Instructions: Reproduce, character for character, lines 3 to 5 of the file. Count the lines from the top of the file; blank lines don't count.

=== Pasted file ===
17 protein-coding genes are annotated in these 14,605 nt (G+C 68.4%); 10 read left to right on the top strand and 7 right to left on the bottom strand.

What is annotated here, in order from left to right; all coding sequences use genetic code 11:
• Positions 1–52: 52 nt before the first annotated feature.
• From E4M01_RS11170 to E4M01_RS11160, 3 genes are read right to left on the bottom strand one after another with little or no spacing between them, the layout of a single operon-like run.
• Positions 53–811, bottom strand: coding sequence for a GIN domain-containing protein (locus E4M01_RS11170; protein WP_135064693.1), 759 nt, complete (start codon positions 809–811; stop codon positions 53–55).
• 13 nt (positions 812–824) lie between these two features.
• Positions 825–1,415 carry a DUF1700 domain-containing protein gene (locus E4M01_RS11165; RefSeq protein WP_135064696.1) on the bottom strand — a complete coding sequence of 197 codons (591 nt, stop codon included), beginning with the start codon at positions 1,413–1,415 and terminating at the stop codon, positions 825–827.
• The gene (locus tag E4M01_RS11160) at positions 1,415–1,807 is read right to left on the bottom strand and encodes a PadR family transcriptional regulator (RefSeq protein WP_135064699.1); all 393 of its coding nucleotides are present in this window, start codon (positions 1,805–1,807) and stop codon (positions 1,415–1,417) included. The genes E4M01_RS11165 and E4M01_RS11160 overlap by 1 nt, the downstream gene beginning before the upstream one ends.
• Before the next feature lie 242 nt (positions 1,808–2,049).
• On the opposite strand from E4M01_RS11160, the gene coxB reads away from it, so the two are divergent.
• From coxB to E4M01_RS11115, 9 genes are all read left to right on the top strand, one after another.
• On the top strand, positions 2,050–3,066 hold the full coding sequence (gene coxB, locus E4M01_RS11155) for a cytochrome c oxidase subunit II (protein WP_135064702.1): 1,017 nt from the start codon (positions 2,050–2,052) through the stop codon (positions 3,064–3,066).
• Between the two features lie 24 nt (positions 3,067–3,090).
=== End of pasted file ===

• Positions 1–52: 52 nt before the first annotated feature.
• From E4M01_RS11170 to E4M01_RS11160, 3 genes are read right to left on the bottom strand one after another with little or no spacing between them, the layout of a single operon-like run.
• Positions 53–811, bottom strand: coding sequence for a GIN domain-containing protein (locus E4M01_RS11170; protein WP_135064693.1), 759 nt, complete (start codon positions 809–811; stop codon positions 53–55).